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GN v Poland - 2171-14 (Judgment (Merits and Just Satisfaction) - Court (Fourth Section)) [2016] ECHR 667

Decision of the European Court of Human Rights in relation to a father’s claim that a domestic court (Poland) failed to apply the Hague Convention of 25 October 1980 on the Civil Aspects of International Child Abduction and order the return of his child, and that the failure constituted a breach of Article 8 of the Convention.

Brief facts

First Instance: The domestic court
On 2 January 2013 the domestic court dismissed the applicant's Hague Convention application. The Court held that the child had been wrongfully retained in Poland by his mother within the meaning of the Hague Convention. It also considered that, in line with Article 17 of the Hague Convention, the interim orders concerning the issues of custody over the child and his residence which had been granted by the Canadian and Polish family courts were viewed as irrelevant to the case at hand. It was 'ultimately held that separating the two-year-old boy from the mother and returning him to his father in Canada would be traumatic and hard to bear for the child. This, in turn, would pose a threat to the child's emotional and social development and would perturb his sense of security and stability.' (para 17)

The applicant appealed, arguing that the first-instance court had erred in that it had given a broad and not restrictive interpretation of Article 13 (b) of the Hague Convention and had dismissed his application even though it had not been established that the child was at a grave risk of physical or psychological harm if returned to Canada. The applicant also challenged the expert report, arguing that it was unconvincing and inconsistent with the evidence obtained.

Appeal: Regional Court
On 19 July 2013 the Kielce Regional Court dismissed the appeal. The appellate court observed that international and domestic practice required that Article 13(b) be given a restrictive reading to the effect that, in principle, any unfavourable consequences of the child's separation stemming from the order to surrender the child by the abducting parent did not give rise to a grave risk of physical or psychological harm within the meaning of that provision. It also noted that the aim of the Hague Convention would be achieved if the abducting parent returned with the child. If no objective obstacles to the abducting parent's return were present, it could be inferred that the parent was refusing to return and was acting in his or her own interest and not the interest of the child.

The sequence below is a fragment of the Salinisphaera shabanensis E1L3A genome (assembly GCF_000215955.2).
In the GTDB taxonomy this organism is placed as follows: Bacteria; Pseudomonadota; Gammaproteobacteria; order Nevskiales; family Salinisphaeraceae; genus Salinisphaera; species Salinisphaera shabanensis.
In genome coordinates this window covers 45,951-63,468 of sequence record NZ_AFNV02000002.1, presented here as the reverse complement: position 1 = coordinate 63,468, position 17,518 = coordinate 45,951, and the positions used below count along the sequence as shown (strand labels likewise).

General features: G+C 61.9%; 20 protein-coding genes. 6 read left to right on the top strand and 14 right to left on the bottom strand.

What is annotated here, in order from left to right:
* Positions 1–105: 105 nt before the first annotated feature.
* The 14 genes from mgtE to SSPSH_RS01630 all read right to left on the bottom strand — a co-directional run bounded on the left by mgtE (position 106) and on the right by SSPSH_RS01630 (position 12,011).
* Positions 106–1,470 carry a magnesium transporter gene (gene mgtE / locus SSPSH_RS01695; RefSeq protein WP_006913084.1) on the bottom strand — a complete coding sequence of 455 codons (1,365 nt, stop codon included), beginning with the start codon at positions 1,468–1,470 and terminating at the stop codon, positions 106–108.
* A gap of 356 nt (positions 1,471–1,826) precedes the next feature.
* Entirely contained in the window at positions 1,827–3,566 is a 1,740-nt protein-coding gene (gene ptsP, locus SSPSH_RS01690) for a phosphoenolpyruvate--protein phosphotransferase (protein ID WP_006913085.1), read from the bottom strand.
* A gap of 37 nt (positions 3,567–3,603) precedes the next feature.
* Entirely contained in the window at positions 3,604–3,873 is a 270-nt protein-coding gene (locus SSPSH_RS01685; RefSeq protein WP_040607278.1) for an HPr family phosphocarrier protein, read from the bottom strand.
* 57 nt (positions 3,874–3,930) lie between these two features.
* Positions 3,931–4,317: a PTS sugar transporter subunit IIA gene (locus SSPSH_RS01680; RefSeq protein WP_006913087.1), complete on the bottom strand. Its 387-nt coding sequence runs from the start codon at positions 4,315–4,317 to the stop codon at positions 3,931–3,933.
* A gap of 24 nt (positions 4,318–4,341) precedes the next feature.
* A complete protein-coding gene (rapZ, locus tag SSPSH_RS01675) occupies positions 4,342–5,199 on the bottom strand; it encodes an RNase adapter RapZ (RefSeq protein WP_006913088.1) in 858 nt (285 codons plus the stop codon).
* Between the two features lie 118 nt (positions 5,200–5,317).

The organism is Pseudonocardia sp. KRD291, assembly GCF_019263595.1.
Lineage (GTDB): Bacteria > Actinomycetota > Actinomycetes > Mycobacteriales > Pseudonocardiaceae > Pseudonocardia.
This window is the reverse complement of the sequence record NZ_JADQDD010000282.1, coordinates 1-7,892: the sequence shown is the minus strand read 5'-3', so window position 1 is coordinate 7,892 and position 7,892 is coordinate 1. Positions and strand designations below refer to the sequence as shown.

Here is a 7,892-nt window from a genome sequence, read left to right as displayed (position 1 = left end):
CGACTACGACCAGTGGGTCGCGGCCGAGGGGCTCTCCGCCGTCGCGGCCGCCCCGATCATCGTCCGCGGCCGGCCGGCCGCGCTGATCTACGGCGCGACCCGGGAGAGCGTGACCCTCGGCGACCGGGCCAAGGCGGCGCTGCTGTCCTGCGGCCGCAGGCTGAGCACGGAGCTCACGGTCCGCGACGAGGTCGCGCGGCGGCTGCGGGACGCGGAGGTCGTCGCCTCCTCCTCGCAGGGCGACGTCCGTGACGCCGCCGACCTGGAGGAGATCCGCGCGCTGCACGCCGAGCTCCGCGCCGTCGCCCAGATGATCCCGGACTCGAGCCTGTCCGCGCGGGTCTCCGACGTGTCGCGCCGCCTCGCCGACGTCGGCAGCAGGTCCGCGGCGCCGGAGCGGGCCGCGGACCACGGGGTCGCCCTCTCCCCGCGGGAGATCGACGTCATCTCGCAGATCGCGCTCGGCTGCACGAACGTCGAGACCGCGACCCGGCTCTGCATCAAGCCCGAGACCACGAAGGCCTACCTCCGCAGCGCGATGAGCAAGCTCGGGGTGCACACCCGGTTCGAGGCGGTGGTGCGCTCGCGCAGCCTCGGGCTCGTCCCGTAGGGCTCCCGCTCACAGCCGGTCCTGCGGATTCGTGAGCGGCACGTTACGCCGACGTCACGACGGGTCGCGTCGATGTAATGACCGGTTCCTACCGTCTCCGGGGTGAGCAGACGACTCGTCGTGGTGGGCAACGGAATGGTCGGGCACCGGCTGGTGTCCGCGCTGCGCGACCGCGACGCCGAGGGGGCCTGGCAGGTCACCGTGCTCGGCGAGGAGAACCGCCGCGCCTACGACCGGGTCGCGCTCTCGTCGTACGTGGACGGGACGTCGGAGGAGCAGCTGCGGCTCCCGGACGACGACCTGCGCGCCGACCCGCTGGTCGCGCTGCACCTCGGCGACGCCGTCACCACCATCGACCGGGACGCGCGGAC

The appellate court held that the utmost importance had to be attached to the child's contact with his mother and his separation from her would place the boy in an intolerable situation. The following factors were relied upon by the appellate court:

(a) the applicant's son had arrived in Poland with both parents at the age of six and a half months, in April 2011;

(b) since then the child had been taken care of solely by his mother; the most important element in his life was his contact with the mother;

(c) he did not have any memories of his life in Canada;

(d) and the applicant had not considered the child's remaining in Poland illegal prior to October 2011.

Appeal: European Court of Human Rights
The applicant complained of a breach of Article 8 because of the dismissal of his Hague Convention request. In particular, the applicant alleged that the domestic courts had misapplied the Hague Convention and had allowed the child to become alienated from him by failing to decide the case speedily. The Polish courts had also erred in entertaining EN's divorce petition and issuing interim orders on the issues of the child's residence and child support.

The parties' submissions before the Court appear at paragraphs 45-50.

The 'general principles' on the relationship between the Convention and the Hague Convention, the scope of the Court's examination of international child abduction applications, the best interests of the child and on the procedural obligations of the States, are laid down in the Court's Grand Chamber judgment in the case of X v. Latvia and also in a number of other judgments concerning proceedings for the return of children under the Hague Convention.  (para 51)

In applying those principles to this case the Court noted that the primary interference with the applicant's right to respect for his family life may not be attributed to an action or omission by the respondent State, but rather to the action of the applicant's wife and his child's mother, a private individual, who had retained their son in Poland.

'That action nevertheless placed the respondent State under a positive obligation to secure for the applicant his right to respect for his family life, which included taking measures under the Hague Convention with a view to ensuring his prompt reunification with his child (see K.J. v. Poland, cited above, § 53, and Ignaccolo-Zenide, cited above, § 94).' (para 53)

The court concluded that the Polish family courts in the present case lacked the elements which are necessary for the proper assessment of the best interests of the child in the context of specific proceedings under the Hague Convention.

The Court considered that the delay in the proceedings did not meet the urgency of the situation and was not in compliance with the positive obligation to act expeditiously in proceedings for the return of children. In conclusion, in the circumstances of the case seen as a whole and notwithstanding the respondent States' margin of appreciation in the matter, the Court considered that Poland failed to comply with its positive obligations under Article 8 of the Convention.